Speed Cameras: Dollars, Cents, Citations
The county has netted nearly $28,000 for traffic safety projects, and police said that drivers are slowing down.
The Howard County Police Department is “exploring” an increase in its speed camera program by adding two portable speed cameras in areas too small to fit the two vans currently in use in school zones.
In its one-year report, which is required to be submitted to the County Council, the police department went over dollars and cents and numbers of citations issued during the 5,840 hours on the roads in the first year of the program, which began issuing citations in November 2011.
According to the report, before speed camera enforcement began, the department conducted a five-year review of collisions that occurred in school zones. Before the cameras were installed, the county averaged 166 collisions per year over the five years studied, according to the review. In 2012, that average was 136 collisions.
The number of collisions in a school zone for any particular year was not immediately available.
Before implementing its program, the police department had conducted a year-long survey of speeds in school zones, beginning in 2009 and another was done during the current school year. Compared to the speeds recorded in 2009, according to the report, average observed speeds of about 85 percent of drivers in about 85 of the 131 school zones surveyed were down by as much as 11 mph.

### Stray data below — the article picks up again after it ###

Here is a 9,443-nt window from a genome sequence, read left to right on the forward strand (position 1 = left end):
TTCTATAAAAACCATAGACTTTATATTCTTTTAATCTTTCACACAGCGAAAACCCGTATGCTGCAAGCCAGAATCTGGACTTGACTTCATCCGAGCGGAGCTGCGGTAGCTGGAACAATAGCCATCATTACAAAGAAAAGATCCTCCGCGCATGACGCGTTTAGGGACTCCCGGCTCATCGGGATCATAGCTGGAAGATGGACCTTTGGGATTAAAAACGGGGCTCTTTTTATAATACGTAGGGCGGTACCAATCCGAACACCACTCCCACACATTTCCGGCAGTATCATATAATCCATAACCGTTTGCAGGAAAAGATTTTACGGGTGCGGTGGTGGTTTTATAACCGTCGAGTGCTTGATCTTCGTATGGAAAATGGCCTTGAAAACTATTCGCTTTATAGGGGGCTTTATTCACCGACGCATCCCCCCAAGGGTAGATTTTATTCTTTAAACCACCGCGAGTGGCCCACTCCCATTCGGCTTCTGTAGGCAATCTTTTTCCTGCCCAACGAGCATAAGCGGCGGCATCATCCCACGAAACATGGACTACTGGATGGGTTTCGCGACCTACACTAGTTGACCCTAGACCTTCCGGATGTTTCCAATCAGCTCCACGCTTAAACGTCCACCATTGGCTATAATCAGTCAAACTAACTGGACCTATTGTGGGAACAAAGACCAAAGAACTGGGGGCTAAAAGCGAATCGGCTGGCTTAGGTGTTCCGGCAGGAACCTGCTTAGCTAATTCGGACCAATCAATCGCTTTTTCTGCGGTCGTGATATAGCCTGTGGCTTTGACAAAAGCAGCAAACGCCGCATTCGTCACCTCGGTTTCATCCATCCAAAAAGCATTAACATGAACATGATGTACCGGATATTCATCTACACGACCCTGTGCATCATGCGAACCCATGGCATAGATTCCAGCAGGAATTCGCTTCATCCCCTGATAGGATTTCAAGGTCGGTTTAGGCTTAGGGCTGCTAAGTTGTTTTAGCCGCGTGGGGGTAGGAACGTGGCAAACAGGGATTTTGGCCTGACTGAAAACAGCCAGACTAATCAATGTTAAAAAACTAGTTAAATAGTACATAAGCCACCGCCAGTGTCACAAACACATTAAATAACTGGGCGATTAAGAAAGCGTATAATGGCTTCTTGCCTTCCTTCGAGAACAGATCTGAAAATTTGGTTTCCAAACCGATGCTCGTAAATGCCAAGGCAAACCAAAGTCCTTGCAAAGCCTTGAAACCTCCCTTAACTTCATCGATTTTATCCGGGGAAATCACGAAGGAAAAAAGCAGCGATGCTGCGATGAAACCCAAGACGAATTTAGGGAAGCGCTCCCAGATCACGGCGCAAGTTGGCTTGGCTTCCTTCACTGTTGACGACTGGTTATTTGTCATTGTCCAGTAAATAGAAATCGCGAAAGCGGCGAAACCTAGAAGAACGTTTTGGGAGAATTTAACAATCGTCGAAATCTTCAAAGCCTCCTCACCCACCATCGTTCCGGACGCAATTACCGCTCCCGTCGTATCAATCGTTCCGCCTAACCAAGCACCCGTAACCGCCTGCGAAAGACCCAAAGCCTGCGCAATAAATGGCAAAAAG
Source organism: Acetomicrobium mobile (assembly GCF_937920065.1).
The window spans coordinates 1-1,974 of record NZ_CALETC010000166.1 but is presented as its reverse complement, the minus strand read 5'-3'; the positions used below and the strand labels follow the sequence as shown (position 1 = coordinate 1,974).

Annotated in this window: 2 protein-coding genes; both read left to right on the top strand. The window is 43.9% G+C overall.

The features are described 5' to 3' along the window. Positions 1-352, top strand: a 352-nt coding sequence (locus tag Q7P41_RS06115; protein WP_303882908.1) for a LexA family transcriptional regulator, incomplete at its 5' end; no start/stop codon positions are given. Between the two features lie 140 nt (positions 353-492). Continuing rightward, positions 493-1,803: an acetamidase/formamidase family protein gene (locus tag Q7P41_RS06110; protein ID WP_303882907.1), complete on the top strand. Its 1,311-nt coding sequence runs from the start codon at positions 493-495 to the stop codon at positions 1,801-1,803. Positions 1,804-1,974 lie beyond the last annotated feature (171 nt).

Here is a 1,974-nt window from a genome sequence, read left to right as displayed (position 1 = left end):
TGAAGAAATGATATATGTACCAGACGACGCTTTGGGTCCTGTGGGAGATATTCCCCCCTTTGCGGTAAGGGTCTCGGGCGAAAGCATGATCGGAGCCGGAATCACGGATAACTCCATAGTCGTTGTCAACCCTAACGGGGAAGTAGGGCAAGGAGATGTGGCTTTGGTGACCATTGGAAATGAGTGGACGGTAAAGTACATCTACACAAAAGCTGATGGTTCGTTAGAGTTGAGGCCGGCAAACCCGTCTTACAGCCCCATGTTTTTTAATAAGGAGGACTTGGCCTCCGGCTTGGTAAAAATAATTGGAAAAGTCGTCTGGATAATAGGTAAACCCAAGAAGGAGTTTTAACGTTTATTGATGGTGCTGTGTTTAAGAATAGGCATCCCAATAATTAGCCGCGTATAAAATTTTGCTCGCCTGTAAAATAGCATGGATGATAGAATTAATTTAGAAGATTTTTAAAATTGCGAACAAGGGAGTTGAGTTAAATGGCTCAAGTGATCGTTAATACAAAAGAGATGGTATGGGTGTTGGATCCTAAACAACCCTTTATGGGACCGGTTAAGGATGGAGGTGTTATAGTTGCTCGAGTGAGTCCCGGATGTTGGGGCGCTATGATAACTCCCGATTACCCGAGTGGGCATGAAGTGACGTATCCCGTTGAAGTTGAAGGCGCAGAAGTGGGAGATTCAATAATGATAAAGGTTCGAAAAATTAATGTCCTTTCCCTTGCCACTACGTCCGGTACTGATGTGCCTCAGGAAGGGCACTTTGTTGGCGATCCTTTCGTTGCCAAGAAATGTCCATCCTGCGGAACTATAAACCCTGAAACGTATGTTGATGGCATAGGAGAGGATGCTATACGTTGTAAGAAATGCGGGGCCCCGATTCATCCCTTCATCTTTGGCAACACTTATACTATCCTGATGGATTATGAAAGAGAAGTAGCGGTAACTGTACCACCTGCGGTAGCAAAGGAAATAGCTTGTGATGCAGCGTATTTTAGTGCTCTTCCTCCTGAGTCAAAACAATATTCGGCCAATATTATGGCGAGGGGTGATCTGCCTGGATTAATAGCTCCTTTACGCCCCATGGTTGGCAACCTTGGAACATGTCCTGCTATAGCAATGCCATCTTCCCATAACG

Fewer citations have been issued than police had expected based on that 2009 survey. “We expect that this occurred because the vans are visible and an obvious deterrent to all who drive by.”
Of the nearly 26,000 citations issued, 39 recipients have fought them in court, according to the report. Three have been found not guilty.
“None of these findings,” the report says of the not guilty findings, “involved questions or concerns about the validity of the equipment or the program.” Police rejected 705 citations because they did not meet photo quality criteria.
About $894,000 in citation fees has been collected as of Dec. 21.
As of that date, the program has netted $27,849 with the majority of the balance going vendor bills, personnel costs and operating fees. That money, and “all fines collected over program costs” at the end of FY2013, will be dedicated for traffic safety projects and enhancements.
The fastest speed observed by a speed camera in a school zone has been 82 mph in a 40 mph zone, on Rogers Avenue near Hollifield Station Elementary School. That vehicle was cited and the citation was paid.
Howard County's speed camera program could "serve as a model for other jurisdictions," the report concludes, but it is not without its drawbacks.
"The use of this enforcement tool is limited by the size of the enforcement platform -- our two vans," the police department report reads. "While we use a small-footprint vehicle, there are several areas where even that small vehicle is too large."
The recommendation is to add two portable computing units that could be rotated among concrete pads installed in areas of enforcement.
"The Howard County code authorizes the use of eight systems," the report reads, "and we are exploring increasing our system strength by adding two portable computer units, or PCUs."
A copy of the report is attached to this article.
This article has been edited to indicate the program has netted $27,849.